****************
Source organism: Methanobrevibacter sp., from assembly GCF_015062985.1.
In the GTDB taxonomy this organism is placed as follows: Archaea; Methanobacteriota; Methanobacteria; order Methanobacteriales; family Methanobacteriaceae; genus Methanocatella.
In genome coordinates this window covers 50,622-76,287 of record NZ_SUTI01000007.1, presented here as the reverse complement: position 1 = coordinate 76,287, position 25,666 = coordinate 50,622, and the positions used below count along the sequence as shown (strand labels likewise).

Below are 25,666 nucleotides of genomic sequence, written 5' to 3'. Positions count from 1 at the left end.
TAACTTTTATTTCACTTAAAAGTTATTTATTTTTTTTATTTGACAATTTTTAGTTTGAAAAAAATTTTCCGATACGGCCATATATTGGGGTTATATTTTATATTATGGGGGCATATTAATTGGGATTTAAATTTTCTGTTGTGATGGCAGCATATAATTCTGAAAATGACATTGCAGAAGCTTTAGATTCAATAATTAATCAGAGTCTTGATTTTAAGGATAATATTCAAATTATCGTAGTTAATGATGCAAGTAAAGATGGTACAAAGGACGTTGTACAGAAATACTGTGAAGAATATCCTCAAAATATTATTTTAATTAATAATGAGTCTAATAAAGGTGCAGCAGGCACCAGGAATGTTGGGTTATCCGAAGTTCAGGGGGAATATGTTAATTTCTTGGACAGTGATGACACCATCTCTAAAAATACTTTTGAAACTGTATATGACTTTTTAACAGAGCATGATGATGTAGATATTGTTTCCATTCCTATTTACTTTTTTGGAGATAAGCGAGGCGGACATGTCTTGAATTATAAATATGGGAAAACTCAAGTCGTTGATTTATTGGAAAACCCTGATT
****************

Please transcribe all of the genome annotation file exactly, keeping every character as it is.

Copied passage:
Source organism: Methanobrevibacter sp., from assembly GCF_015062985.1.
In the GTDB taxonomy this organism is placed as follows: Archaea; Methanobacteriota; Methanobacteria; order Methanobacteriales; family Methanobacteriaceae; genus Methanocatella.
In genome coordinates this window covers 50,622-76,287 of record NZ_SUTI01000007.1, presented here as the reverse complement: position 1 = coordinate 76,287, position 25,666 = coordinate 50,622, and the positions used below count along the sequence as shown (strand labels likewise).

Below are 25,666 nucleotides of genomic sequence, written 5' to 3'. Positions count from 1 at the left end.
TAACTTTTATTTCACTTAAAAGTTATTTATTTTTTTTATTTGACAATTTTTAGTTTGAAAAAAATTTTCCGATACGGCCATATATTGGGGTTATATTTTATATTATGGGGGCATATTAATTGGGATTTAAATTTTCTGTTGTGATGGCAGCATATAATTCTGAAAATGACATTGCAGAAGCTTTAGATTCAATAATTAATCAGAGTCTTGATTTTAAGGATAATATTCAAATTATCGTAGTTAATGATGCAAGTAAAGATGGTACAAAGGACGTTGTACAGAAATACTGTGAAGAATATCCTCAAAATATTATTTTAATTAATAATGAGTCTAATAAAGGTGCAGCAGGCACCAGGAATGTTGGGTTATCCGAAGTTCAGGGGGAATATGTTAATTTCTTGGACAGTGATGACACCATCTCTAAAAATACTTTTGAAACTGTATATGACTTTTTAACAGAGCATGATGATGTAGATATTGTTTCCATTCCTATTTACTTTTTTGGAGATAAGCGAGGCGGACATGTCTTGAATTATAAATATGGGAAAACTCAAGTCGTTGATTTATTGGAAAACCCTGATT